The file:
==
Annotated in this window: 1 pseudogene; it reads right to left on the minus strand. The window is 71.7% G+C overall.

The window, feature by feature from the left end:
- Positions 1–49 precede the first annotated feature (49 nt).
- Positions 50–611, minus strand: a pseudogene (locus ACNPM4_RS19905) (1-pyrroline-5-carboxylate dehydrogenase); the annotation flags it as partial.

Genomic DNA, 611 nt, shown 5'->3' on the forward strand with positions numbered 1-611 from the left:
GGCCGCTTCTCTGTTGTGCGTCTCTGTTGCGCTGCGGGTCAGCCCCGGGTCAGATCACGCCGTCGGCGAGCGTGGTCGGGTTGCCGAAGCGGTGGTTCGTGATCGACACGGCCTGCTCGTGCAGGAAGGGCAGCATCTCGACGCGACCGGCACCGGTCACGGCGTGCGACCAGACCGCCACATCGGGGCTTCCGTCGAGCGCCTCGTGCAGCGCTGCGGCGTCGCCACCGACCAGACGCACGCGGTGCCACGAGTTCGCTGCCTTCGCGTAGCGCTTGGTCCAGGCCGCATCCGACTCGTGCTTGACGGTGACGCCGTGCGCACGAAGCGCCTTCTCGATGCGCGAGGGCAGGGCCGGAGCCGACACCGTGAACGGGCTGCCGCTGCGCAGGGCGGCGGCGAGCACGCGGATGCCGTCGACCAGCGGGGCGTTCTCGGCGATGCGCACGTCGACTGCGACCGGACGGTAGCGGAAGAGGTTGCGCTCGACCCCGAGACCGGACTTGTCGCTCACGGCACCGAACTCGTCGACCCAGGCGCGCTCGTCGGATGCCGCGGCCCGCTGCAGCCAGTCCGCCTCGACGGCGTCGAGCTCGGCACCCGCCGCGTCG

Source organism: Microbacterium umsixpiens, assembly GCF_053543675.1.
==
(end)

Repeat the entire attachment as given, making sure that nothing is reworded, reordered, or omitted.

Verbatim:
Annotated in this window: 1 pseudogene; it reads right to left on the minus strand. The window is 71.7% G+C overall.

The window, feature by feature from the left end:
- Positions 1–49 precede the first annotated feature (49 nt).
- Positions 50–611, minus strand: a pseudogene (locus ACNPM4_RS19905) (1-pyrroline-5-carboxylate dehydrogenase); the annotation flags it as partial.

Genomic DNA, 611 nt, shown 5'->3' on the forward strand with positions numbered 1-611 from the left:
GGCCGCTTCTCTGTTGTGCGTCTCTGTTGCGCTGCGGGTCAGCCCCGGGTCAGATCACGCCGTCGGCGAGCGTGGTCGGGTTGCCGAAGCGGTGGTTCGTGATCGACACGGCCTGCTCGTGCAGGAAGGGCAGCATCTCGACGCGACCGGCACCGGTCACGGCGTGCGACCAGACCGCCACATCGGGGCTTCCGTCGAGCGCCTCGTGCAGCGCTGCGGCGTCGCCACCGACCAGACGCACGCGGTGCCACGAGTTCGCTGCCTTCGCGTAGCGCTTGGTCCAGGCCGCATCCGACTCGTGCTTGACGGTGACGCCGTGCGCACGAAGCGCCTTCTCGATGCGCGAGGGCAGGGCCGGAGCCGACACCGTGAACGGGCTGCCGCTGCGCAGGGCGGCGGCGAGCACGCGGATGCCGTCGACCAGCGGGGCGTTCTCGGCGATGCGCACGTCGACTGCGACCGGACGGTAGCGGAAGAGGTTGCGCTCGACCCCGAGACCGGACTTGTCGCTCACGGCACCGAACTCGTCGACCCAGGCGCGCTCGTCGGATGCCGCGGCCCGCTGCAGCCAGTCCGCCTCGACGGCGTCGAGCTCGGCACCCGCCGCGTCG

Source organism: Microbacterium umsixpiens, assembly GCF_053543675.1.